The DR Congo is bracing for election results and it’s likely to get bloody. Here’s what you need to know


Susan Hutchinson, Australian National University

When Congolese gynaecologist Dr Denis Mukwege received his Nobel Peace Prize a few months ago, he inferred responsibility for what happens in the Democratic Republic of Congo (DRC) to everyone who owns a smart phone. As well as diamonds and oil, the country is rich in the gold, coltan and cobalt vital to the production of the smart phone in your pocket.

But it is also rich in strife. The DRC is holding its breath while the electoral commission decides the results of elections held on December 30, 2018. The Congolese constitution limits presidents to two five-year terms. But current president, Joseph Kabila, has now been president for 18 years.

But that may be about to change. Martin Fayulu, the man supported by a former rebel commander who had been previously charged (but later acquitted) with allowing rape and crimes against humanity under his leadership, may have won the election away from the ruling party.

But though one of the most trusted institutions in the country, the Catholic church – which deployed tens of thousands of election observers – announced it knew of a clear winner, the results can only legally be declared by the electoral commission. And the commission announced further delays in the results over the weekend.




Read more:
Poll in the DRC looms. But the election is unlikely to bring change


In the meantime, however, the New York Times has announced Fayulu’s win. Anticipating violence and unrest, the US has sent troops to neighbouring countries to protect US citizens and diplomatic facilities.

Meanwhile, the UN’s Security Council met to discuss the issue on Friday. Although the meeting was closed to the public, it is known the Council was unable to agree on steps forward. There is to be another meeting in an open session in New York on Tuesday.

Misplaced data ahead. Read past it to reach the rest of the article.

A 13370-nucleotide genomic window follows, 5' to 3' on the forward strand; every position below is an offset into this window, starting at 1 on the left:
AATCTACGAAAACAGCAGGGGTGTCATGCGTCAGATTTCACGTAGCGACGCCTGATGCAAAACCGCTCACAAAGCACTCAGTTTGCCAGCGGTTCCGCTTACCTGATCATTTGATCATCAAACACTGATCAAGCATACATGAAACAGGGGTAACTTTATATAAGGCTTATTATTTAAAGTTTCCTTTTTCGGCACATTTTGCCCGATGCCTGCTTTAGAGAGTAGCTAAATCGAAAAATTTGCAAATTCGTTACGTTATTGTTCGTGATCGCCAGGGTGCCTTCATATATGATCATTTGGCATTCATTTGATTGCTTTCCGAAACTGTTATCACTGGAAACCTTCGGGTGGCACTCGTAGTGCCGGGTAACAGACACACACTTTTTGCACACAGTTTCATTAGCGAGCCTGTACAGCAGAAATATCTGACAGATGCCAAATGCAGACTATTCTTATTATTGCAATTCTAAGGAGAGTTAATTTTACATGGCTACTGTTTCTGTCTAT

So, what is actually going on in the DRC?

Who were the lead candidates?

President Joseph Kabila had handpicked the government’s candidate to run in the elections. Emmanuel Ramazani Shadary had been Interior Minister and enjoyed the full resources of the government for his campaign, including unlimited access to state-run media outlets.

Shadary is subject to an EU travel ban, asset freeze and sanctions. This is due to his role in obstructing Congo’s electoral process and carrying out a crackdown against protesters angry over the vote which had been delayed for years.

The government is good at repressing political opposition. During previous elections, SMS communication was cancelled. But this year the government also turned off the internet. Key independent radio and television programs have been closed and reporters ejected from the country.

In turn, opposition parties have struggled to form coalitions or campaigns to topple the government democratically. In a landmark sign of cooperation, seven opposition parties banded together to endorse a single candidate, Martin Fayulu, to run against the ruling party’s pick.

But that agreement barely lasted 24 hours before the parties with the largest membership withdrew their support to run their own leaders instead.